How do grasshoppers survive the winter? –Lucy, 9

Dear Lucy,

There are a lot of different grasshoppers living on our planet. In fact, scientists have discovered more than 11,000 species. Exactly how these grasshoppers spend their winter depends on what kind of winter they experience.

That’s what I found out when I went to visit my friend Laura Lavine. She’s an entomologist at Washington State University and was happy to help with your question. Let’s hop to it.

Lavine explained that in places with colder winters, such as Washington State, grasshoppers spend the winter as eggs. That means that their mothers will have buried them deep in the ground.

The grasshopper mom has an egg-laying organ, called an ovipositor, that’s shaped like a knife or sword. It’s really handy for digging in the soil.

“The ovipositor has a hard external skeleton and the grasshopper digs into the ground to lay her eggs below the surface,” Lavine said.

Some Pacific Northwest grasshoppers, like the red-legged grasshopper, will lay about 20 eggs at once. The mother will cover them all with a gummy coating.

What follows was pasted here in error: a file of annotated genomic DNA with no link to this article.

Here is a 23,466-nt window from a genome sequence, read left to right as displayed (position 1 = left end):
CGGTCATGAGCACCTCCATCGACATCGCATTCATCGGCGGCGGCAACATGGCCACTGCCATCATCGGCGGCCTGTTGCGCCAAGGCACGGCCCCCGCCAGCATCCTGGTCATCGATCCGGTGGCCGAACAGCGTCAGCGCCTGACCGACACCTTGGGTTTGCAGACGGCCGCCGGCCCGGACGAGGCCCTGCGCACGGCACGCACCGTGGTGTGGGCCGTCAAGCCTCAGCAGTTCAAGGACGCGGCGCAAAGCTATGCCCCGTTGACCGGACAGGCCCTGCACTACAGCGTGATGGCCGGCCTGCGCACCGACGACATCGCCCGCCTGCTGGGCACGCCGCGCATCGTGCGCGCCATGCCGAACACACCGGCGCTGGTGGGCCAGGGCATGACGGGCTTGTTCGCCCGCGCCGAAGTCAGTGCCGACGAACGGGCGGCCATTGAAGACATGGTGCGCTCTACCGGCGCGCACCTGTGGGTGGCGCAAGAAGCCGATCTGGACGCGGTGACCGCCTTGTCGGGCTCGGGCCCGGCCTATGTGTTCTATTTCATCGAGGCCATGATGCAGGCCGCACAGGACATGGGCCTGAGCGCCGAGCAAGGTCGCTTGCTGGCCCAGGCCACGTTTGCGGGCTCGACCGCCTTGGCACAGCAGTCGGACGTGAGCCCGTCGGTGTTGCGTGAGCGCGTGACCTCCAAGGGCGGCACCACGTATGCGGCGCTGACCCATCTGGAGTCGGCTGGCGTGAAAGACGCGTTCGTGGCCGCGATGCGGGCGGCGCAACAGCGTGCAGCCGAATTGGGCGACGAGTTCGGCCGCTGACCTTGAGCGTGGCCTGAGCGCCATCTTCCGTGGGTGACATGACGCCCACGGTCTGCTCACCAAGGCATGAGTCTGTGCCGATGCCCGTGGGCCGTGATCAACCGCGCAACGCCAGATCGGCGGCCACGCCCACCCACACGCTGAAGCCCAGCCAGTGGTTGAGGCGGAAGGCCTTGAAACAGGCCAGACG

The coating hardens and binds the eggs together so they can survive the harsh winter conditions. The mother grasshoppers will also bury them.

Lavine explained that some grasshoppers will lay their eggs in other safe, warm places such as plant roots, wood, or even cow manure.

“They hatch in the spring when the weather warms up and the sun comes out,” she said. Spring is a great season for us cats to chase these little hopping insects around. I must say it’s pretty entertaining.

While a lot of grasshoppers overwinter as eggs, some will survive the winters in a different stage of life. Between their egg stage and adult stage, grasshoppers are juveniles, or nymphs. In winter, nymphs will find a nice warm spot to hide. They probably won’t move or hop around much at all until it warms up again.

Of course, not all winters are so cold and harsh. For example, the giant grasshopper that lives in South America experiences a pretty warm habitat. It will still lay eggs underground to keep them safe, though.

“In warm places, grasshoppers are more active in the winter because the temperature is good and there are plenty of plants around to eat. So, they can spend the winter as eggs, as nymphs, and even as adults,” Lavine said.

Here are a few activities you can try at home to learn a little bit more about grasshoppers: Draw a grasshopper or make one out of a toilet paper tube and label its anatomy. Don’t forget to include the five eyes.

If you are feeling up to the challenge, you can also play around with some geometry in this grasshopper origami project. Have fun and tell us what else you learn about grasshoppers sometime at Dr.Universe@wsu.edu.

Sincerely,
Dr. Universe